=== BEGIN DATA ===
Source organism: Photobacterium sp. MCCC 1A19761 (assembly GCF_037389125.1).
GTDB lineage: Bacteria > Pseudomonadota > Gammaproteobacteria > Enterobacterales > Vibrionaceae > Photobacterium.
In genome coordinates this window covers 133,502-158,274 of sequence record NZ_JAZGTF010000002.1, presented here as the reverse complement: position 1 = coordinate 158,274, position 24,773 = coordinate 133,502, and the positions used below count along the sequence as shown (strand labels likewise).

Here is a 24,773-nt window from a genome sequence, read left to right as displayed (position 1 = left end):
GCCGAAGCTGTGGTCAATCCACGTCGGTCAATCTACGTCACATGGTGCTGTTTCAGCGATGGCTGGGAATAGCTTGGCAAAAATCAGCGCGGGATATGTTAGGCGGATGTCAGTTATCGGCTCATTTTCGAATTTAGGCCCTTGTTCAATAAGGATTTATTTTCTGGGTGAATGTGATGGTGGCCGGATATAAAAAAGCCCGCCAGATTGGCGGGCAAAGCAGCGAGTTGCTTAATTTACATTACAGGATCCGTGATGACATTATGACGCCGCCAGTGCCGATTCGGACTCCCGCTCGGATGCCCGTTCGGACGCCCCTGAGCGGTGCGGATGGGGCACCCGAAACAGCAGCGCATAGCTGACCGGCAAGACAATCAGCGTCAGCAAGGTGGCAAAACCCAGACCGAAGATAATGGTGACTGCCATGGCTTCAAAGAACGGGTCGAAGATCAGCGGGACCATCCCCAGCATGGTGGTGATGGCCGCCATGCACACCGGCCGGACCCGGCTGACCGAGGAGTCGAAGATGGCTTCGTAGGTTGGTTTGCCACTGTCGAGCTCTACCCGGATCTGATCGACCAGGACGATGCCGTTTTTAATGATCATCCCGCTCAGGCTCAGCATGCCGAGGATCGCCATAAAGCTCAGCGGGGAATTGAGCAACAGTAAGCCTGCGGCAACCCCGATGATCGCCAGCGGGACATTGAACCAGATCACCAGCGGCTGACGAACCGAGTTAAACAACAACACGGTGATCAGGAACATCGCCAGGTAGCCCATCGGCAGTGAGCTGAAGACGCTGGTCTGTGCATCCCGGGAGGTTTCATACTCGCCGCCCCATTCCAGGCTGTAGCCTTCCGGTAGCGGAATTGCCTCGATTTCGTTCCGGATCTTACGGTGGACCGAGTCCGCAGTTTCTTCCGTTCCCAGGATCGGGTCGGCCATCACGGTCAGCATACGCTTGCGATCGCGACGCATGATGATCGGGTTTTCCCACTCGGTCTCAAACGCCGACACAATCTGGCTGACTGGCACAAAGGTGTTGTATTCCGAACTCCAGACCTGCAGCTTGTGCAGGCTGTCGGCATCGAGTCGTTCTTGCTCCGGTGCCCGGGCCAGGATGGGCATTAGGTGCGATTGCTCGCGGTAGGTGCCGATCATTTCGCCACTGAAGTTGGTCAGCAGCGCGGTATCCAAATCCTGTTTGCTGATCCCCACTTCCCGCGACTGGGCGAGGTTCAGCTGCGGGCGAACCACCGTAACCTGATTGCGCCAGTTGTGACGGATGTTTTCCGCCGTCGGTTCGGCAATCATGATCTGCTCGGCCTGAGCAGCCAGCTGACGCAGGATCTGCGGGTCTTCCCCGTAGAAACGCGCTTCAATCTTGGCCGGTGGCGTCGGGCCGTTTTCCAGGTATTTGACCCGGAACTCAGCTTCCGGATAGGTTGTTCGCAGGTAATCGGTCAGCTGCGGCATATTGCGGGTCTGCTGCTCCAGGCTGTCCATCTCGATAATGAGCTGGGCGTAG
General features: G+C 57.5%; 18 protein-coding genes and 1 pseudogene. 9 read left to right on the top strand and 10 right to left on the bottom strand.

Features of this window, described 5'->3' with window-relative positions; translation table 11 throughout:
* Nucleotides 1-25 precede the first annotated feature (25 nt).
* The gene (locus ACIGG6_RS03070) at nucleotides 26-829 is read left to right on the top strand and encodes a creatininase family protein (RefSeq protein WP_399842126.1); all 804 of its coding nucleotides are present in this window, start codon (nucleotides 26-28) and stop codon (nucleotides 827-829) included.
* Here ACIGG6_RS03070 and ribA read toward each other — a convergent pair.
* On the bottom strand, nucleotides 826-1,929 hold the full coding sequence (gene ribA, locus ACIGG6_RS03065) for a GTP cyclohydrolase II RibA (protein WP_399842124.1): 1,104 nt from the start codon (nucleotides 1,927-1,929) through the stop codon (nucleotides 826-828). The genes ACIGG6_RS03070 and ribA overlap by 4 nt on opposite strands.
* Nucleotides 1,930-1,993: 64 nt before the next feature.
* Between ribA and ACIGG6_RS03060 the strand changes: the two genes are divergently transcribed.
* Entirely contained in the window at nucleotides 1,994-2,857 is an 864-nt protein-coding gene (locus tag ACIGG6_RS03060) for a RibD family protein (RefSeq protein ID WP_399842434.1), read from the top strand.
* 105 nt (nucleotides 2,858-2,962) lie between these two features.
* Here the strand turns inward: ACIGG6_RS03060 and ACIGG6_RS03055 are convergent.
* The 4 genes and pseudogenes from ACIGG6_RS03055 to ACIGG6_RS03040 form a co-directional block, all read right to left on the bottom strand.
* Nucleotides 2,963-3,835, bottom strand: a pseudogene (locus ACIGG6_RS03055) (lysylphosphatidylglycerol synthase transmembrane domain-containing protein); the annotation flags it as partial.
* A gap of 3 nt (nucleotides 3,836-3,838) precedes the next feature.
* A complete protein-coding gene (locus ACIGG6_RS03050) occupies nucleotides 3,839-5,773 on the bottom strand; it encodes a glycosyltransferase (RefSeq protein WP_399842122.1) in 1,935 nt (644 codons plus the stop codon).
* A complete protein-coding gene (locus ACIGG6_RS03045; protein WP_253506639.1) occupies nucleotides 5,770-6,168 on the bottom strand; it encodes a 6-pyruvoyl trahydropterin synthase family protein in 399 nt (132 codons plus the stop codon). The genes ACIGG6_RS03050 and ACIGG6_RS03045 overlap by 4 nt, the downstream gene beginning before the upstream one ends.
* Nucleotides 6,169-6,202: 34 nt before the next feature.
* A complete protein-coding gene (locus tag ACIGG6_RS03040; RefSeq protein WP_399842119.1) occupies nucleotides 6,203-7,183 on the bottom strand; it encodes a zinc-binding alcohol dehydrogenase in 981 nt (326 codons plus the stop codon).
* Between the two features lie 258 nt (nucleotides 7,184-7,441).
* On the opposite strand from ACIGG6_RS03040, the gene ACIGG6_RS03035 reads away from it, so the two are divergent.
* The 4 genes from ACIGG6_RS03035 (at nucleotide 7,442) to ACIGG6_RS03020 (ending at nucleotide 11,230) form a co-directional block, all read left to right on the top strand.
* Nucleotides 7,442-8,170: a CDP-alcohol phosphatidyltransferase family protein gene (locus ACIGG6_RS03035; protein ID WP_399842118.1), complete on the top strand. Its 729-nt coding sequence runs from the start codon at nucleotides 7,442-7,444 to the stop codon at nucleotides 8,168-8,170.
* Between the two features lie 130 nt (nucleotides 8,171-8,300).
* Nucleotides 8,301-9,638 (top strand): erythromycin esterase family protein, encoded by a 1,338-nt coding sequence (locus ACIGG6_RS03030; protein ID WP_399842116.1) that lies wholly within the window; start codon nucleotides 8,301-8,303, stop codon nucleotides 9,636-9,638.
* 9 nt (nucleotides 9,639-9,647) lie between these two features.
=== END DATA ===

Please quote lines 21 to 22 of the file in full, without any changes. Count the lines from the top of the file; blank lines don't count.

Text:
* A complete protein-coding gene (locus ACIGG6_RS03045; protein WP_253506639.1) occupies nucleotides 5,770-6,168 on the bottom strand; it encodes a 6-pyruvoyl trahydropterin synthase family protein in 399 nt (132 codons plus the stop codon). The genes ACIGG6_RS03050 and ACIGG6_RS03045 overlap by 4 nt, the downstream gene beginning before the upstream one ends.
* Nucleotides 6,169-6,202: 34 nt before the next feature.